Dark roast has the most
The most … best chance … dark-roast coffee may protect your brain against Parkinson’s disease, okay? Rhyming can be hard. Arecently found that the compounds in brewed coffee, called phenylindanes, may have neuroprotective effects by inhibiting amyloid-beta, tau, or alpha-synuclein. Researchers examined light roast, dark roast, and decaf dark roast and concluded that the dark roast contains stronger inhibitors. We always figured those ridiculous light-roast coffees were for the weak, but now we have proof.
Researchers also looked at the effect of caffeine. Sweet, sweet caffeine. While a potent psychoactive component, pure caffeine appeared to have no effect on amyloid-beta, tau, or alpha-synuclein aggregation. Does this mean coffee is the cure for Parkinson’s disease? Not quite yet, but keep on chuggin’. And while you’re at it, have
Dermatologist Vincent DeLeo, MD, isn’t a psychic or a seer. But he plays one in the examination room. Every now and then, a patient walks in with noninflammatory blisters or hyperpigmentation, often on their hands. Dr. DeLeo takes a look and asks if the patient was enjoying some gin and tonics the previous weekend. “They think you’re God because of course they were,” heat the recent Coastal Dermatology Symposium.
The culprit? An allergy to the dark green skin of limes, a.k.a. “margarita photodermatitis.” Dr. DeLeo says it may take a few days for the blisters to appear. And he advised colleagues to not photo test the patient because it could make things worse. As for treatment, steroids can help. So can switching to Scotch and soda.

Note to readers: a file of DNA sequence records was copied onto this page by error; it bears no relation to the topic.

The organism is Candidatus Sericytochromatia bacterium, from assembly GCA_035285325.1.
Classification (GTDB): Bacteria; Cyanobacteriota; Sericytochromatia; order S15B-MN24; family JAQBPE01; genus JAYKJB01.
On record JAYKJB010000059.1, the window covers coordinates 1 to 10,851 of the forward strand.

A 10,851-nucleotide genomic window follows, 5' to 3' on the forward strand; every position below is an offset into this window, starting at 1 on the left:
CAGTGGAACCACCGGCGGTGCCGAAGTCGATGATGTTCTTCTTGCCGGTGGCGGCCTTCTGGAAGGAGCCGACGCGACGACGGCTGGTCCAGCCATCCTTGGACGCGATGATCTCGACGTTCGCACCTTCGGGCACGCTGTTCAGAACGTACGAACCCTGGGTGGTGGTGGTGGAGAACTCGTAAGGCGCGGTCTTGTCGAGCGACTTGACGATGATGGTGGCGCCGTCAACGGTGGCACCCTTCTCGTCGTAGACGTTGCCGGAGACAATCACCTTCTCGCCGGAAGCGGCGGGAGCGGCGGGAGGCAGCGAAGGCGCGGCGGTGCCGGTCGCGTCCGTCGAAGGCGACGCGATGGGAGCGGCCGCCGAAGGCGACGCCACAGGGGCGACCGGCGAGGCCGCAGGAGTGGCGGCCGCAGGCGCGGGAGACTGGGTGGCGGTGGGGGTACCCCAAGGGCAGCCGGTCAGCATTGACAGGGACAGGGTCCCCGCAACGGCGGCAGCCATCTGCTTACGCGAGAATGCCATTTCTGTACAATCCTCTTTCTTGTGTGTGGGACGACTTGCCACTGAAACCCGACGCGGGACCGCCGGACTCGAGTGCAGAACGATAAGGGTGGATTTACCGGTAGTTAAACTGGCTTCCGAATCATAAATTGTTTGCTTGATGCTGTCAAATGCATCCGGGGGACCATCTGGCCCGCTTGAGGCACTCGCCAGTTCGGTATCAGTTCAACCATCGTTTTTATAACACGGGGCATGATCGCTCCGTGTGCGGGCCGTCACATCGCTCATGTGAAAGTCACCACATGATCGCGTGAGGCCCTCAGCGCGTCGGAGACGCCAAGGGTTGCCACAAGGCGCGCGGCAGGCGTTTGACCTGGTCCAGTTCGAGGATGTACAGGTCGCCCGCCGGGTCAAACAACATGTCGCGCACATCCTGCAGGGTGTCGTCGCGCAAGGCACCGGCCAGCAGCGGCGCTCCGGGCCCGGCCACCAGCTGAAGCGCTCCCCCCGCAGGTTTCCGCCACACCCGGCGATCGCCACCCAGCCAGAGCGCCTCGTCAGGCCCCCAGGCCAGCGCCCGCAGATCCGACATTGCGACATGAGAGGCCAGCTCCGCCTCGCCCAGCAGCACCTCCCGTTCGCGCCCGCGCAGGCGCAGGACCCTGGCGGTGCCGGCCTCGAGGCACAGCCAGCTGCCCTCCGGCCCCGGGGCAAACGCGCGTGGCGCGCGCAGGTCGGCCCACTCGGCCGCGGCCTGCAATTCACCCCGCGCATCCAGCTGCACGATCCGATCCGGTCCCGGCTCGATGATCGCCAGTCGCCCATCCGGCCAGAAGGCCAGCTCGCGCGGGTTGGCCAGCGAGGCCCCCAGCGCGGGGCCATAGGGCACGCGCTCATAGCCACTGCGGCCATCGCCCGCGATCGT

The animals are getting high
Australian animals are, according to a research team that studied stream invertebrates around Melbourne. When we consume pharmaceuticals, our bodies do not totally absorb them. Now, evidence shows that the residual drugs that leave our system are ending up in waterways. What does that mean? It means animals are getting free drugs, and that’s just not fair.
The water-dwelling invertebrates are also passing on these residual compounds to other animals, like spiders who eat invertebrate larvae. Researchers also predicted that platypuses in particular might soon be exposed to high levels of antidepressants. At least the platypuses will be happy.
Health care goes to the movies
Science, as many of those involved in the time-honored but often misunderstood pursuit of truthiness would agree, is a strange, wonderful, yet fickle mistress. One day, she’ll have you comparing the quantity and quality of infant stools or shoving whooping cough bacteria up people’s noses. And the next day, she’ll invite you to join her at the local mega-movie multiplex for the latest Hollywood blockbuster.
Just ask Robert Olympia, MD, of Penn State University, Hershey, and his associates, who watched 10 superhero-based films from 2015 and 2016 and counted the violent acts committed by “good guys” and “bad guys.” Their analysis, presented at the annual meeting of the American Academy of Pediatrics in Orlando, shows that good guys committed 23 violent acts per hour, compared with 18 per hour for the bad guys. Young people who watch these movies “may be influenced by their portrayal of risk-taking behaviors and acts of violence. … Pediatric health care providers should educate families about the violence depicted in this genre of film and the potential dangers that may occur when children attempt to emulate these perceived heroes,” said Dr. Olympia.
Of course, his own superhero-ready name suggests that he may be battling – in a nonviolent way, we’re sure – Bleeding Ulcer, The Bowel Movement, Anal Fissure, Migraineur, and/or The Endoscopist in the next Avengers movie.